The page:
We were on holiday when the news about Nelson Rolihlahla Mandela broke late Thursday evening. With little to no internet, WordPress was not an option (if you don’t blog it, did it really happen?), but the past few days have been a period of introspection for the whole of South Africa. It has been years since I tried my hand at writing verse. It follows below.
Madiba and the Child
They called you Terrorist
But I did not understand how
a man so full of love
could inspire terror.
They called you Father
And I worried that
Your own children
Would resent us.
They called you Old
But I had never seen
an old man dance the way
We were only children.
We called you Hero.
The old man who bent down
to talk to us.
For us, that was enough.
I do not really have much else to say but that, despite my experience with illness and death, part of me always believed he would never die. Click here for my tribute to Tata Madiba for Youth Journalism International.
Note: Nelson Mandela loved children and was the patron of the Nelson Mandela Children’s Fund. In lieu of flowers, many are donating to the Nelson Mandela Children’s Hospital Trust, for the large children’s hospital being planned for Johannesburg.
I grew up by the ocean. Feeling the sand under my nails and scrabbling as the water tried to swallow my sandcastles was second nature to me. In the late summer months, after-school activities meant going to the beach. I am glad I have never had to live inland, but I am convinced that my first year at university was so difficult because I was thirty minutes from the nearest beach with no transport to get there. These days I spend every weekend by the sea with The Boy, and recently I spent almost four months living on the sea. So, love is not the right word for how I feel about the sea. It is more like, LIFE. Here are just a few of my favourite “sea” pictures.
Where I spent most of my Summers as a kid (and still do)
My travels showed me that the sea is never the same. It was too warm to my liking in India (pictured) but still incredible.
Somewhere in Cape Town
Watching The Boy kite surf taught me a new appreciation for the sea
Linking up with Daily Post’s Weekly Photo Challenge
P.S: click here for some photo’s of Cape Town seas during the Super Moon – it is not called the Cape of Storms for nothing!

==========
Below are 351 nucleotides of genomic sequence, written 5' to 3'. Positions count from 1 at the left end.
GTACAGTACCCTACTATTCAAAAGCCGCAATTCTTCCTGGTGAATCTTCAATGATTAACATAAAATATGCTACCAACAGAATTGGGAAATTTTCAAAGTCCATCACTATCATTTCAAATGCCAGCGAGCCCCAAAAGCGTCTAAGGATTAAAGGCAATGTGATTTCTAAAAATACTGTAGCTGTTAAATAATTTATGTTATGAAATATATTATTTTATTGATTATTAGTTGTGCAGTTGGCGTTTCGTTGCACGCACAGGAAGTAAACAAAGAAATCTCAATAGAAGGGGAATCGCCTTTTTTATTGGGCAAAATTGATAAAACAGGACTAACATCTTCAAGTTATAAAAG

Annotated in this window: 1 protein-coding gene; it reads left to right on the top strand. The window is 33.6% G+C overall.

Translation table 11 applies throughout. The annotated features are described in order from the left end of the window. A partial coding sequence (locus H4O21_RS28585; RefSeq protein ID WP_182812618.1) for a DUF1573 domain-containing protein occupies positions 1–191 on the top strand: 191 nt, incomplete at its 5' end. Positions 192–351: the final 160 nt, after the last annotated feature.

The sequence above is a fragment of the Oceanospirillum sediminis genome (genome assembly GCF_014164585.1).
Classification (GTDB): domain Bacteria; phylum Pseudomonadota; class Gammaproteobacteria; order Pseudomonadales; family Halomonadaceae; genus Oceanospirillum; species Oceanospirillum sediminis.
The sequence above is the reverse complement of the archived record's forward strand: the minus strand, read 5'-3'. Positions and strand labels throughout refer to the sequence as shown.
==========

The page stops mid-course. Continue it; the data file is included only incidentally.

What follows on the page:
This week’s weekly photo challenge with The Daily Post looks to the future. In my immediate future is touching on home base! In fact, right now we are sailing past the East Coast of South Africa, and just a few hours I was giddily staring at the lights of Durban’s coastline. I even have cell phone reception! But it is night time, so I do not have a decent photo to offer of that, at this point.
Happy Christmas! I have just had a delicious Christmas lunch with the family, and I feel incredibly blessed. Life is good. Today’s Top Ten Tuesday with The Broke and The Bookish is a freebie, so that those who are too busy celebrating aren’t left out. I wouldn’t have posted this if not for the post-lunch lull. I’ve done a Top Ten Quotes before, but here are ten excellent quotes from books I read in 2012.
This week’s TTT with The Broke and the Bookish is the both dreaded and wonderful REWIND. Click here to see all the past topics used for previous TTTs. I chose Top Ten Minor Characters. It was a bit of a challenge because I hardly remember the names of major characters, never mind minor characters! I love them all, though, so I gave it a try.
Sue Carey is a driven, 20-something doctor struggling to preserve her sanity, sobriety, and humanity in the corridors of one of Cape Town’s biggest public hospitals. Finding imaginative ways of saving patients is her life’s work, though finding a man who wants more than a one-night stand would be nice as well.
Guys… This book blew my mind. It is actually set in the hospital where I’m training – with a different name, though. Unless it has two names, which is possible.
Do you know how freaky-cool it is to read a book that coincides so well with your own experiences? Well, it is freaky-cool.
Dr Carey is a Registrar (a.k.a. Resident) in Internal Medicine. She has an Intern who is a little annoying and medical students who have learned how to get away with doing as little as possible (she teaches them with passion, though).
Earlier this year, at the Cape Town Book Fair, I met Robin Malan. Malan is a South African author and editor and one of my idols. He edited most of the English Alives in which I have published, and he was co-editor of Yes, I am! Writing by South African Gay Men.
So anways, I admire him and I was at the the stall of Junkets Publishers (which he owns) when I saw him. In the flesh. And, so excited that I didn’t realise I was nervous, I said hi and started gushing about his work and English Alive. When the poor man finally got a word in sideways he smiled and asked, “So what is your name?” Mortifying. Who speaks to an author (or anyone for that matter) without introducing themselves? Oops.
I recently read Frankenstein by Mary Shelley. It is not one of my favourite books, but it definitely is noteworthy to some extent. For one, I think that apart from the Bible, it is the oldest piece of writing I have ever read.
One of my first bits of writing for Youth Journalism International back in 2008 was for their annual back-to-school advice feature. Today, they have published a piece of mine for college freshmen. Click the image below to be taken to the article on YJI’s blog.
I must come across as a real annoying know-it-all. I’m not, sorta.
But I do get annoyed with online hoaxes. I don’t really care how cute they are.
I don’t have a problem with Photoshop, but trying to sell a Photoshopped image as real constitutes lying in my book. So there.
The picture alongside has had all the mommies and wannabe mommies going gaga on Pinterest. It’s cute though right? It even makes my uterus feel tingly.
But it’s not real. And here’s why: